I am a pub creature at heart. While I always keep plenty of beers that veer from the exceedingly interesting to the sublimely refreshing in my fridge, draught pints are what satisfy me most of all.
What lockdown changed for me is that I now always like to keep a surplus of a reliable favourite in the house for those moments when there’s nowhere you’d rather be than curled up on your sofa, or sitting in the garden crushing a few tins.
West Coast IPA being mostly my go-to style, in Elusive Brewing’s Oregon Trail I’ve found a fridge filler that’s become a more-or-less permanent addition to my stash. The way it balances sticky malts with piney, resinous hops in a bittersweetly perfect way that is resolutely West Coast is virtually unparalleled by UK brewers at present. Each time I crack a can it’s like being transported to North Park, San Diego, and for that I am always thankful.
Another brewery that’s been really nailing the West Coast style recently is London’s Rock Leopard. So when I discovered these two breweries had teamed up on a new West Coaster called Pining for Change, I jumped at the chance to try it. The good news is that not only did it not disappoint, but it also landed itself on a little rolling spreadsheet I keep open most of the time titled “potential beers of the year”.
Yes, it’s that good. If you appreciate the West Coast style, this will tick all the boxes. It drips with zesty grapefruit and candied orange, with a characteristic nibble of pine resin lurking, ensuring it’s never too sweet. Amarillo, Chinook, Citra and Simcoe hops do most of the heavy lifting here. But I’m pleased to see new US variety Talus holding its own, adding a little spice and tropical character to the mix.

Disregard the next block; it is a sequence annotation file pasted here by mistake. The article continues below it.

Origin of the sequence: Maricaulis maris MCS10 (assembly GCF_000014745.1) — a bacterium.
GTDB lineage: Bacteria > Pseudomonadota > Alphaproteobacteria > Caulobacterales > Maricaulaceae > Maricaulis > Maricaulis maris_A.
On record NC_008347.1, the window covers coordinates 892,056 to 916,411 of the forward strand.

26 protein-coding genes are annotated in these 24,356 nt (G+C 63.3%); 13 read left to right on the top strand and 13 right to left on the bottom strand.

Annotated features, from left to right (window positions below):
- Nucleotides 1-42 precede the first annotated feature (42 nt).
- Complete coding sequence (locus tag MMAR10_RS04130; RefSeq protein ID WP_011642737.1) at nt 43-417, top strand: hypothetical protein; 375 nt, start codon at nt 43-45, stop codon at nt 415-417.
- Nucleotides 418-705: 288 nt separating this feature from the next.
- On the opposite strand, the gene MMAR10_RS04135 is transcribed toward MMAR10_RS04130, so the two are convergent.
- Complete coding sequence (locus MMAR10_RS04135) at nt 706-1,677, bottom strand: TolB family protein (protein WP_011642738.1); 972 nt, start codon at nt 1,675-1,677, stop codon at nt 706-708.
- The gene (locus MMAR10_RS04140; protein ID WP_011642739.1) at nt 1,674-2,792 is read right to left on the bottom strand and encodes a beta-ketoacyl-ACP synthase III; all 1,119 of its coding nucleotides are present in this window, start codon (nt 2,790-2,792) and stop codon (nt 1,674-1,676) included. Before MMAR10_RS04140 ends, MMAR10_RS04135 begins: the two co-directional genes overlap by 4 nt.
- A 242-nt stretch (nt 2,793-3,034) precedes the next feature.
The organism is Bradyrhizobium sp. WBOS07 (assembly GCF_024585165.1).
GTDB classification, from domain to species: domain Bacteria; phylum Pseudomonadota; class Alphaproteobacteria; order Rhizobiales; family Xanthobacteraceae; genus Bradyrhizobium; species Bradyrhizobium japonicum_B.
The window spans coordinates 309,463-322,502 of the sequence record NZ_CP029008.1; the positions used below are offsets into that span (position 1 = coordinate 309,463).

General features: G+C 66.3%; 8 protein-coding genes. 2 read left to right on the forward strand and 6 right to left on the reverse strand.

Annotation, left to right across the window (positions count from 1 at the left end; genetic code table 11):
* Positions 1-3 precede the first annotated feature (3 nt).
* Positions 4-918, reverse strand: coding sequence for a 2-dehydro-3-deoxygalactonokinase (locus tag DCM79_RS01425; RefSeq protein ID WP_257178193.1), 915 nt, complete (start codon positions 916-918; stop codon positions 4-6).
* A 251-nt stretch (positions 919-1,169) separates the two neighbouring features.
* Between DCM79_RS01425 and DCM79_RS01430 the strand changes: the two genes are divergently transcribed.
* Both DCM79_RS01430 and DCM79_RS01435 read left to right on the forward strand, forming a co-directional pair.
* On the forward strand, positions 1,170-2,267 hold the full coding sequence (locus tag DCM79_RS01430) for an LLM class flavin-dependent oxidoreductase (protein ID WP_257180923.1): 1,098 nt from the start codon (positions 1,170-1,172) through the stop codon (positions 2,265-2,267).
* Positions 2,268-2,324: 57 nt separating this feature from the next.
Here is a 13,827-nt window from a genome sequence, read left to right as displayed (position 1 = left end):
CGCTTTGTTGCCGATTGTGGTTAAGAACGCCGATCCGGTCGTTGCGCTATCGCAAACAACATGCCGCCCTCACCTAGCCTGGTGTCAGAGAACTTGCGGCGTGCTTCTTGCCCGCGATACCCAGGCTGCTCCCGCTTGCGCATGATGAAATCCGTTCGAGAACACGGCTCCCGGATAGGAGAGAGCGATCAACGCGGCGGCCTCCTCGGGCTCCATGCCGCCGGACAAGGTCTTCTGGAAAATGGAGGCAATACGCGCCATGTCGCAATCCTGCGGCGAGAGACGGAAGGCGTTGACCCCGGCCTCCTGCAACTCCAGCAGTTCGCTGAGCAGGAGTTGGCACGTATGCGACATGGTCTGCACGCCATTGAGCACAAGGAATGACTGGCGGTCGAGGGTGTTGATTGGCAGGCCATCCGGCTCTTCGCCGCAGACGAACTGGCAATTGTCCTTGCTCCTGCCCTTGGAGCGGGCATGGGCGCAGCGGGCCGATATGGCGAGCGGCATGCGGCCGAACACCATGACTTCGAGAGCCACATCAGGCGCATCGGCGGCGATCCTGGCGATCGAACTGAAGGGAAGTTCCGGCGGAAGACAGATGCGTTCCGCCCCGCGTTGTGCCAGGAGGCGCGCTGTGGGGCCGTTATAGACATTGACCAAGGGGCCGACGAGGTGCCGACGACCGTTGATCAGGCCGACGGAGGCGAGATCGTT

This is a fitting beer for my centennial review (apart from the fact the Centennial hop variety is sadly absent) because it’s a beer made by two small, but increasingly significant breweries. Elusive, founded by Andy Parker, has just celebrated its fifth birthday, and despite still being small, the quality of the beers it produces are world class. In Rock Leopard, owner Stacey Ayeh has established one of the most exciting young breweries in the UK. To see them come together so spectacularly like this is not only heart-warming, but it fills me with confidence that the best of British brewing is yet to come.
Matthew Curtis is a writer, photographer and editor of Pellicle Magazine. Follow him on Twitter and Instagram @totalcurtis and @pelliclemag. Sign up to our All Killer No Filler subscription box and you'll find incredible beers like this one every month, plus more great writing from Matthew and our food writer Claire Bullen.